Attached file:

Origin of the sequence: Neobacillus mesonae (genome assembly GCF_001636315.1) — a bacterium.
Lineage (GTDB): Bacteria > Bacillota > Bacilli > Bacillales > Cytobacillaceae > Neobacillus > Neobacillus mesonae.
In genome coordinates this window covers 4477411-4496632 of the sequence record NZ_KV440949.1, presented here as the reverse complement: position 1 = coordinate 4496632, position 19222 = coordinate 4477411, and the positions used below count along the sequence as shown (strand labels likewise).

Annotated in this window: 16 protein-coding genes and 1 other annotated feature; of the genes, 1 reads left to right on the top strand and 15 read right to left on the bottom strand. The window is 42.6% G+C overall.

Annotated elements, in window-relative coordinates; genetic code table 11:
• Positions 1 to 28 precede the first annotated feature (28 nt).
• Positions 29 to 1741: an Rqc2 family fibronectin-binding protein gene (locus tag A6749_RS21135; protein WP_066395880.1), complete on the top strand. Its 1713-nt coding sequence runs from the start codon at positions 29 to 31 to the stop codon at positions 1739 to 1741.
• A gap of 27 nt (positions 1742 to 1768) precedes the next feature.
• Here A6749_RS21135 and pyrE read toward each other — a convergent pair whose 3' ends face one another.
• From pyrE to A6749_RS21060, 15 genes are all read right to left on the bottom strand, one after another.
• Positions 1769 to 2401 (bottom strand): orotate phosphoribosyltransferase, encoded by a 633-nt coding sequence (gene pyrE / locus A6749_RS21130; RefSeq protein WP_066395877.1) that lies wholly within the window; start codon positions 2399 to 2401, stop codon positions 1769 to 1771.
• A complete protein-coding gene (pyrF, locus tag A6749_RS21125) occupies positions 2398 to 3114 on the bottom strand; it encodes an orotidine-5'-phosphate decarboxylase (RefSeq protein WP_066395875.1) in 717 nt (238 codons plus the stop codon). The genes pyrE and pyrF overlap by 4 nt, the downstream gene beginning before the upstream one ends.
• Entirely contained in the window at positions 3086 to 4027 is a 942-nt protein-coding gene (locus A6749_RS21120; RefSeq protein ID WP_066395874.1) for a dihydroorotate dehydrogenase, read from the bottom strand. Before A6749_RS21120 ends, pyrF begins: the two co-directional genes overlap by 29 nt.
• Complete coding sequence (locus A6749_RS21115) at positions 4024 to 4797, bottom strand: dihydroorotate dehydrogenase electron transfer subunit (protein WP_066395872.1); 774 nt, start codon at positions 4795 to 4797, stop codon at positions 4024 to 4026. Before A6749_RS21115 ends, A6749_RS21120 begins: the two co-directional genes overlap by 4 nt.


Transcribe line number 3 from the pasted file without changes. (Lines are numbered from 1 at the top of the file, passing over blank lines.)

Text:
In genome coordinates this window covers 4477411-4496632 of the sequence record NZ_KV440949.1, presented here as the reverse complement: position 1 = coordinate 4496632, position 19222 = coordinate 4477411, and the positions used below count along the sequence as shown (strand labels likewise).